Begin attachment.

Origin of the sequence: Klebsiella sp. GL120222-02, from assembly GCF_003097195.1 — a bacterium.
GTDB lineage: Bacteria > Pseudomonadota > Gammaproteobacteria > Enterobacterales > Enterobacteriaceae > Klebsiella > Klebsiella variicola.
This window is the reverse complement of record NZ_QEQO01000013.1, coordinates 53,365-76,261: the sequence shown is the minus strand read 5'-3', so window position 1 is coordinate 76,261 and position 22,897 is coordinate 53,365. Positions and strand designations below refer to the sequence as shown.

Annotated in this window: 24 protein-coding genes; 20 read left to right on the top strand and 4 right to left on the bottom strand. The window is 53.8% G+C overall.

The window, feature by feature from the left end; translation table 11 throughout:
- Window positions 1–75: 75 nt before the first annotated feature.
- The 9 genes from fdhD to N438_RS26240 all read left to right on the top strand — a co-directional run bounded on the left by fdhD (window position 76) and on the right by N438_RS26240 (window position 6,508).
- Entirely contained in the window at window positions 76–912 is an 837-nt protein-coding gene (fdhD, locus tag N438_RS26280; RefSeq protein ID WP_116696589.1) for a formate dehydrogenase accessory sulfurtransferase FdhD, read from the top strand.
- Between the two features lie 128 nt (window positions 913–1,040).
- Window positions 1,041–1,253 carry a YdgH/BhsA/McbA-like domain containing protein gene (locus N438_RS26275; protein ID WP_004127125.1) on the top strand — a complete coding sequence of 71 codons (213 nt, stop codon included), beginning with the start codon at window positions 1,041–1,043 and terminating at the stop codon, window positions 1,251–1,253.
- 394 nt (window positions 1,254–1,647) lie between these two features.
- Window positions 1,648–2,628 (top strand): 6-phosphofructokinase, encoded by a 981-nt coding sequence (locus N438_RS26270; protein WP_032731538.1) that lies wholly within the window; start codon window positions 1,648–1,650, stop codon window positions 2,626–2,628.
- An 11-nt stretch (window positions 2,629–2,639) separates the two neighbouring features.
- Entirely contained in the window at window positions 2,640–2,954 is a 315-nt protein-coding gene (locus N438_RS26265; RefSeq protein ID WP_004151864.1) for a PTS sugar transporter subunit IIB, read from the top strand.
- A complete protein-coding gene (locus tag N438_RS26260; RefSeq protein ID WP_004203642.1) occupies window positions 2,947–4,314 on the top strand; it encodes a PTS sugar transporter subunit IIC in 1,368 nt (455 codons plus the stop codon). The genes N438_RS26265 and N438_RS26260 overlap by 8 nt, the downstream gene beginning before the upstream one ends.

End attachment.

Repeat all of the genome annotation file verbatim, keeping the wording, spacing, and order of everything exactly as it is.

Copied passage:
Origin of the sequence: Klebsiella sp. GL120222-02, from assembly GCF_003097195.1 — a bacterium.
GTDB lineage: Bacteria > Pseudomonadota > Gammaproteobacteria > Enterobacterales > Enterobacteriaceae > Klebsiella > Klebsiella variicola.
This window is the reverse complement of record NZ_QEQO01000013.1, coordinates 53,365-76,261: the sequence shown is the minus strand read 5'-3', so window position 1 is coordinate 76,261 and position 22,897 is coordinate 53,365. Positions and strand designations below refer to the sequence as shown.

Annotated in this window: 24 protein-coding genes; 20 read left to right on the top strand and 4 right to left on the bottom strand. The window is 53.8% G+C overall.

The window, feature by feature from the left end; translation table 11 throughout:
- Window positions 1–75: 75 nt before the first annotated feature.
- The 9 genes from fdhD to N438_RS26240 all read left to right on the top strand — a co-directional run bounded on the left by fdhD (window position 76) and on the right by N438_RS26240 (window position 6,508).
- Entirely contained in the window at window positions 76–912 is an 837-nt protein-coding gene (fdhD, locus tag N438_RS26280; RefSeq protein ID WP_116696589.1) for a formate dehydrogenase accessory sulfurtransferase FdhD, read from the top strand.
- Between the two features lie 128 nt (window positions 913–1,040).
- Window positions 1,041–1,253 carry a YdgH/BhsA/McbA-like domain containing protein gene (locus N438_RS26275; protein ID WP_004127125.1) on the top strand — a complete coding sequence of 71 codons (213 nt, stop codon included), beginning with the start codon at window positions 1,041–1,043 and terminating at the stop codon, window positions 1,251–1,253.
- 394 nt (window positions 1,254–1,647) lie between these two features.
- Window positions 1,648–2,628 (top strand): 6-phosphofructokinase, encoded by a 981-nt coding sequence (locus N438_RS26270; protein WP_032731538.1) that lies wholly within the window; start codon window positions 1,648–1,650, stop codon window positions 2,626–2,628.
- An 11-nt stretch (window positions 2,629–2,639) separates the two neighbouring features.
- Entirely contained in the window at window positions 2,640–2,954 is a 315-nt protein-coding gene (locus N438_RS26265; RefSeq protein ID WP_004151864.1) for a PTS sugar transporter subunit IIB, read from the top strand.
- A complete protein-coding gene (locus tag N438_RS26260; RefSeq protein ID WP_004203642.1) occupies window positions 2,947–4,314 on the top strand; it encodes a PTS sugar transporter subunit IIC in 1,368 nt (455 codons plus the stop codon). The genes N438_RS26265 and N438_RS26260 overlap by 8 nt, the downstream gene beginning before the upstream one ends.